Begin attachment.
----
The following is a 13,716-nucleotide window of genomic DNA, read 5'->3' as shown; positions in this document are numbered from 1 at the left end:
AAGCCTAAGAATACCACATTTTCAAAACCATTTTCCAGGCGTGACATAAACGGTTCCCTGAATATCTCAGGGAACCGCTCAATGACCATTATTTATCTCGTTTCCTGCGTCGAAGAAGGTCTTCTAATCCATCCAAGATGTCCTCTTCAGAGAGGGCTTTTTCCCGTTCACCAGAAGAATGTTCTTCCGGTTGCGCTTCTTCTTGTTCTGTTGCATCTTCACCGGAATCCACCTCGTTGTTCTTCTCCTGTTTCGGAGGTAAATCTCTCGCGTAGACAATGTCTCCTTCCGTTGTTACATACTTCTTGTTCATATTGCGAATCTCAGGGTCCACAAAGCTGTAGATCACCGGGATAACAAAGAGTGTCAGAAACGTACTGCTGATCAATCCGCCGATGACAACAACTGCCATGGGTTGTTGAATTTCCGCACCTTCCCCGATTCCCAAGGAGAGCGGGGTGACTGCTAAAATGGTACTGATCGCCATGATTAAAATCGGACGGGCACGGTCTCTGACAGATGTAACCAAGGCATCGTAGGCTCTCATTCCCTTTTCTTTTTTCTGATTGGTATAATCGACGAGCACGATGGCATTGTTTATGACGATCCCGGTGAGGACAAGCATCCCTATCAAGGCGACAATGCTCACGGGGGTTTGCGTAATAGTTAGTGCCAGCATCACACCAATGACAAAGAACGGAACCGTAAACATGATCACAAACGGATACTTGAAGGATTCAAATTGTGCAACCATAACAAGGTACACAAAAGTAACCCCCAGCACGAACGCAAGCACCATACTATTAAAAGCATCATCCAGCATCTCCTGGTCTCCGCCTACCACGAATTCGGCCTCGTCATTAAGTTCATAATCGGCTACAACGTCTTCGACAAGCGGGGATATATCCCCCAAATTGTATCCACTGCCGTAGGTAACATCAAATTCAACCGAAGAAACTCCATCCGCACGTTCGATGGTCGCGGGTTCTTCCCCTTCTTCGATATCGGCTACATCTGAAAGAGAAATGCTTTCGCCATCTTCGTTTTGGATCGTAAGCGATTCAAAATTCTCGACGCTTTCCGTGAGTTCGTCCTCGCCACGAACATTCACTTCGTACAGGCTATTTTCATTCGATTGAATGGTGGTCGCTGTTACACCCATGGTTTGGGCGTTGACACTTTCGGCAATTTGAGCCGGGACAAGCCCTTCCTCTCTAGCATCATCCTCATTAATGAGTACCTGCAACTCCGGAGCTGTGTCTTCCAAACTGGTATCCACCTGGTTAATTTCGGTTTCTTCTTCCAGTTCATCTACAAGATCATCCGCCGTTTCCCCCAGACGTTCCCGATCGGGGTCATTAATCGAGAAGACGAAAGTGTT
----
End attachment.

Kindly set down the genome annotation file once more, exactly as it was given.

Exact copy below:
The following is a 13,716-nucleotide window of genomic DNA, read 5'->3' as shown; positions in this document are numbered from 1 at the left end:
AAGCCTAAGAATACCACATTTTCAAAACCATTTTCCAGGCGTGACATAAACGGTTCCCTGAATATCTCAGGGAACCGCTCAATGACCATTATTTATCTCGTTTCCTGCGTCGAAGAAGGTCTTCTAATCCATCCAAGATGTCCTCTTCAGAGAGGGCTTTTTCCCGTTCACCAGAAGAATGTTCTTCCGGTTGCGCTTCTTCTTGTTCTGTTGCATCTTCACCGGAATCCACCTCGTTGTTCTTCTCCTGTTTCGGAGGTAAATCTCTCGCGTAGACAATGTCTCCTTCCGTTGTTACATACTTCTTGTTCATATTGCGAATCTCAGGGTCCACAAAGCTGTAGATCACCGGGATAACAAAGAGTGTCAGAAACGTACTGCTGATCAATCCGCCGATGACAACAACTGCCATGGGTTGTTGAATTTCCGCACCTTCCCCGATTCCCAAGGAGAGCGGGGTGACTGCTAAAATGGTACTGATCGCCATGATTAAAATCGGACGGGCACGGTCTCTGACAGATGTAACCAAGGCATCGTAGGCTCTCATTCCCTTTTCTTTTTTCTGATTGGTATAATCGACGAGCACGATGGCATTGTTTATGACGATCCCGGTGAGGACAAGCATCCCTATCAAGGCGACAATGCTCACGGGGGTTTGCGTAATAGTTAGTGCCAGCATCACACCAATGACAAAGAACGGAACCGTAAACATGATCACAAACGGATACTTGAAGGATTCAAATTGTGCAACCATAACAAGGTACACAAAAGTAACCCCCAGCACGAACGCAAGCACCATACTATTAAAAGCATCATCCAGCATCTCCTGGTCTCCGCCTACCACGAATTCGGCCTCGTCATTAAGTTCATAATCGGCTACAACGTCTTCGACAAGCGGGGATATATCCCCCAAATTGTATCCACTGCCGTAGGTAACATCAAATTCAACCGAAGAAACTCCATCCGCACGTTCGATGGTCGCGGGTTCTTCCCCTTCTTCGATATCGGCTACATCTGAAAGAGAAATGCTTTCGCCATCTTCGTTTTGGATCGTAAGCGATTCAAAATTCTCGACGCTTTCCGTGAGTTCGTCCTCGCCACGAACATTCACTTCGTACAGGCTATTTTCATTCGATTGAATGGTGGTCGCTGTTACACCCATGGTTTGGGCGTTGACACTTTCGGCAATTTGAGCCGGGACAAGCCCTTCCTCTCTAGCATCATCCTCATTAATGAGTACCTGCAACTCCGGAGCTGTGTCTTCCAAACTGGTATCCACCTGGTTAATTTCGGTTTCTTCTTCCAGTTCATCTACAAGATCATCCGCCGTTTCCCCCAGACGTTCCCGATCGGGGTCATTAATCGAGAAGACGAAAGTGTT